Concert Terminology

Musical Term
A shout of approval

Bravo is a term commonly used in music concerts and performances as a way to encourage and praise performers. It is usually uttered by the audience to express their admiration and approval of the performance. The term originally comes from Italian and is commonly used in the forms of Bravo (for male performers), Brava (for female performers), and Bravi (for multiple performers). In modern English, Bravo is typically considered a neutral term, but in some specific situations, such as opera performances, it is still regarded as a formal way of praise.

During a music concert or performance, when the audience feels that the performer's performance is splendid, they usually use Bravo to express their feelings. This term not only expresses appreciation and praise for music but also serves as a way for the audience to convey their emotions.

Concert Terminology
The pitch reference to which a group of musical instruments are tuned for a performance

Concert pitch, also known as concert tuning or A440, refers to the standard pitch used by musicians and orchestras around the world. It is defined as the pitch at which the note A above middle C vibrates at a frequency of 440 Hz.

Concert pitch is important because it allows musicians from different places and times to play together in harmony. When all instruments are tuned to the same pitch, they can create a cohesive sound that is pleasing to the ear.

Before the standardization of concert pitch, musicians tuned to a variety of pitches depending on the region and time period. This made it difficult for musicians to play together and required constant retuning of instruments.

Today, A440 is the most commonly used concert pitch, although some orchestras and musicians may use a slightly different tuning.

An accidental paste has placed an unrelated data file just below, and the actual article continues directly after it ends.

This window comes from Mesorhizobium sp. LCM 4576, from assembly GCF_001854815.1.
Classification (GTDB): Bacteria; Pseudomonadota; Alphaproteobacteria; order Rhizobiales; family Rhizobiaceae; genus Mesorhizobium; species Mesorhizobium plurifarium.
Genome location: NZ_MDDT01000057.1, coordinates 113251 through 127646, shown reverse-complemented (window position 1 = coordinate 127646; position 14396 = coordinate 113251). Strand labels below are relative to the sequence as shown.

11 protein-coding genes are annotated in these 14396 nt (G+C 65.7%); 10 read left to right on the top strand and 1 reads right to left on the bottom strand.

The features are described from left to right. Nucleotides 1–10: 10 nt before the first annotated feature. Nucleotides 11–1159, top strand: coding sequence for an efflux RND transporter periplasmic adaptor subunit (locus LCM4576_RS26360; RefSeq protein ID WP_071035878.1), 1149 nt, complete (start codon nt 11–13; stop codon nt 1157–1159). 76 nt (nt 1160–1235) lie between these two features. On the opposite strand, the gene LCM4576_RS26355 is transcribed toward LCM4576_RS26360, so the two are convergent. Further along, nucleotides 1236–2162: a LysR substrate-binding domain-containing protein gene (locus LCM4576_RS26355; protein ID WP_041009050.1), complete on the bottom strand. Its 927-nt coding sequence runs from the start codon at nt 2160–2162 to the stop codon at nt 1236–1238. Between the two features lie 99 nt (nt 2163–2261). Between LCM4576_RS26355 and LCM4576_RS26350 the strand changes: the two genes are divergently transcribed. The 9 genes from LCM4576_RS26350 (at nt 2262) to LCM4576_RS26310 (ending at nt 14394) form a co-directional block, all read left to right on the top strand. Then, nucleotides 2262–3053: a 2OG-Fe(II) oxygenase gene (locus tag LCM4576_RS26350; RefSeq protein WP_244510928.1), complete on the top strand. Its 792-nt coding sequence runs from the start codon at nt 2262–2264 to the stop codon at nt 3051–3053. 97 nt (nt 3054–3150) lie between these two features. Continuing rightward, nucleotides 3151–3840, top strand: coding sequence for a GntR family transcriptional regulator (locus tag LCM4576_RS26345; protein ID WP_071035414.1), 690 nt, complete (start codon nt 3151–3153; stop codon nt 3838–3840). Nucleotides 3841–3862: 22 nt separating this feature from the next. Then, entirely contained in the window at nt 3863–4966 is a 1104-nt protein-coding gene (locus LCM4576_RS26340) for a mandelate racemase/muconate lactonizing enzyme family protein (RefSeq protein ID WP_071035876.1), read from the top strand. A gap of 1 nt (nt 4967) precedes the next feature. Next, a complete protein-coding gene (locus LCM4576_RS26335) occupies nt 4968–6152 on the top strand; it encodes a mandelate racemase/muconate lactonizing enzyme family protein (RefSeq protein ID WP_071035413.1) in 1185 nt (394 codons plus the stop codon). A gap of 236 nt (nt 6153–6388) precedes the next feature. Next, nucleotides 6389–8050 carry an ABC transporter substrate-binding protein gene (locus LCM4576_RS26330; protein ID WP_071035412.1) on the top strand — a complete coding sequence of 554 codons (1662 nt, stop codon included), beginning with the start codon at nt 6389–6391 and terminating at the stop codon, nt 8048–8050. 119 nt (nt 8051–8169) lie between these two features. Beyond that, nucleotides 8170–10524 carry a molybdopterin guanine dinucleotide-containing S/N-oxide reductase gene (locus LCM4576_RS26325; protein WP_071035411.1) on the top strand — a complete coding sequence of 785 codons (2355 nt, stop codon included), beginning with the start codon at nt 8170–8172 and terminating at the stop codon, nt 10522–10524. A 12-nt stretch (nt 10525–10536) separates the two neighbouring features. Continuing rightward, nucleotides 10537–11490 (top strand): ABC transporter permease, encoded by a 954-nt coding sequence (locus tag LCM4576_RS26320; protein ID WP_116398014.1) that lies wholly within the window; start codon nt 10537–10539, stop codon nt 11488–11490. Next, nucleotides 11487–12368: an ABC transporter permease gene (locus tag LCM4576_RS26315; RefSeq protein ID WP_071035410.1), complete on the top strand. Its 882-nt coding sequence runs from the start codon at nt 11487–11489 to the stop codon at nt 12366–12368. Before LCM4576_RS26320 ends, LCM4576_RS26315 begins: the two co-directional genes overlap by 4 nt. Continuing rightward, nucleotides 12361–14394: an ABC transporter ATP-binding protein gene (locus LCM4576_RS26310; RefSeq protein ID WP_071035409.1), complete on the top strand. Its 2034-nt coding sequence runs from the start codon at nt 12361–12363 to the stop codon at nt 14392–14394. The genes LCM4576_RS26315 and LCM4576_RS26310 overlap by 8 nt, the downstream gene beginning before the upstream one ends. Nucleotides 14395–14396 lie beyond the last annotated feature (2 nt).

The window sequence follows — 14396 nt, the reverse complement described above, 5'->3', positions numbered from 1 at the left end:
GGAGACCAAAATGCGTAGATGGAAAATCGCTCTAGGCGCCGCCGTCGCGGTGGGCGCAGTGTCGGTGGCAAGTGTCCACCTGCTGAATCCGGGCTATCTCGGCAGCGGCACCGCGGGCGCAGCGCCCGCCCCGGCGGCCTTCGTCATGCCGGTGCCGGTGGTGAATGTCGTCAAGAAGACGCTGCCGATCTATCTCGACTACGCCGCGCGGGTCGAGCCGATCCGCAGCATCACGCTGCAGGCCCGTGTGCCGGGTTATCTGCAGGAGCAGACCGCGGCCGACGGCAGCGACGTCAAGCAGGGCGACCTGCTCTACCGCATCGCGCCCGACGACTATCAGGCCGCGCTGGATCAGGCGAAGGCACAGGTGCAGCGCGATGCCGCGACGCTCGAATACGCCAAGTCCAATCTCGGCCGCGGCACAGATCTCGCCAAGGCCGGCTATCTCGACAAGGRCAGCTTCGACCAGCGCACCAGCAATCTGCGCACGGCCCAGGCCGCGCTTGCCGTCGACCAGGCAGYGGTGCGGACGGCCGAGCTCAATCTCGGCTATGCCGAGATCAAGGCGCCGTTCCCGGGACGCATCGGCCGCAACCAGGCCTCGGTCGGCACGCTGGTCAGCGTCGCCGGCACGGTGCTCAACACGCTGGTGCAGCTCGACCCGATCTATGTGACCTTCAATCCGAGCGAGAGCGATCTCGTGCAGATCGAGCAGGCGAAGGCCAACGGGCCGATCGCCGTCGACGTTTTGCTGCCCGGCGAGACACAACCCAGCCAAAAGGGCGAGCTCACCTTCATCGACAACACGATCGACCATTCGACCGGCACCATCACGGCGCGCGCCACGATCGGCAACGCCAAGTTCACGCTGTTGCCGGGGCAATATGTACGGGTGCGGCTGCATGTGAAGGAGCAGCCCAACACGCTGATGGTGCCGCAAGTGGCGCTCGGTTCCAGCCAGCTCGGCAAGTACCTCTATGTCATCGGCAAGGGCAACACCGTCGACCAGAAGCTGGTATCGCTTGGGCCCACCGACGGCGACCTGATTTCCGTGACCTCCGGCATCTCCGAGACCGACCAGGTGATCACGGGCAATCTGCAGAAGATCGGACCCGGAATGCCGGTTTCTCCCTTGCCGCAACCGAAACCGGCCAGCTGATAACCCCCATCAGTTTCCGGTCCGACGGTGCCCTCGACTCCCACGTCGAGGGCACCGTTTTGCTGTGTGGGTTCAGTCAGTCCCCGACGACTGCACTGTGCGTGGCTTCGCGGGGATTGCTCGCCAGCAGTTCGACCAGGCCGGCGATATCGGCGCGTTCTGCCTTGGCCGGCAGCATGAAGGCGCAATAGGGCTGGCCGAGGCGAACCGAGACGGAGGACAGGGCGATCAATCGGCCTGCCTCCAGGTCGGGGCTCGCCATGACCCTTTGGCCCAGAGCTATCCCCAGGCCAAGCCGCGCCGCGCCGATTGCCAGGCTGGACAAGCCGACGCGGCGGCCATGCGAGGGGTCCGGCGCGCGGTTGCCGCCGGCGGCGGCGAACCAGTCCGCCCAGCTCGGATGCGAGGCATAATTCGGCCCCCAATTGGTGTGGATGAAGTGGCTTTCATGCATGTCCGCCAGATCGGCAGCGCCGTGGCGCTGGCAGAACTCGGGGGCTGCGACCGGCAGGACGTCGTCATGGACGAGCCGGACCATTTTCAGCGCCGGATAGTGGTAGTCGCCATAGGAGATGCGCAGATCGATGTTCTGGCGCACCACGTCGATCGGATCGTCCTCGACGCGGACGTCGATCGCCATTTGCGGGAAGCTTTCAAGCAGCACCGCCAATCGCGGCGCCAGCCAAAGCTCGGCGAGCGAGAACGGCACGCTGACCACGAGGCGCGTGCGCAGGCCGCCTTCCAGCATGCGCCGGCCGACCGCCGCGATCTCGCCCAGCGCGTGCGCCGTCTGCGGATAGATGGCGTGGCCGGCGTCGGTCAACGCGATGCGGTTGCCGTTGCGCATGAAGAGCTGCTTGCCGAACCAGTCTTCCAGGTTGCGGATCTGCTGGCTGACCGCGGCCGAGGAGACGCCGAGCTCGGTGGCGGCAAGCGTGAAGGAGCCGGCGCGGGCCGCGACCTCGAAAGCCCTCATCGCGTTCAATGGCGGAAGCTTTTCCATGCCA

Concert Terminology
The leader of the first violins of an orchestra and by custom usually the assistant to the conductor

Concertmaster refers to the principal or lead violinist in an orchestra or chamber ensemble. They hold a prominent position within the ensemble and play a vital role in its performance.

The Concertmaster serves as the leader of the orchestra, working closely with the conductor to interpret the music and guide the ensemble's performance. They lead the string section and set the standard for musical expression, intonation, and phrasing. During rehearsals and performances, the Concertmaster plays an essential role in maintaining unity and cohesion among the musicians.

In addition to their leadership responsibilities, the Concertmaster often performs as a soloist within the orchestra. They play important violin solos and lead the string section in sections where the violins have prominent melodies or challenging passages. The Concertmaster's role as a soloist showcases their technical prowess and musical artistry.

The position of Concertmaster is typically held by a highly skilled and experienced violinist. They are selected through a rigorous audition process and are recognized for their exceptional musicianship, technical proficiency, and leadership abilities. The Concertmaster's expertise and musical sensitivity contribute significantly to the overall sound and artistic interpretation of the ensemble.

Concert Terminology
A music concert performed by a solo musician

Recital is a type of music concerts, usually referring to a solo performance by a musician (sometimes accompanied by other instrumentalists) where the repertoires would be more personalized, and typically lasts for about an hour.

Concert Terminology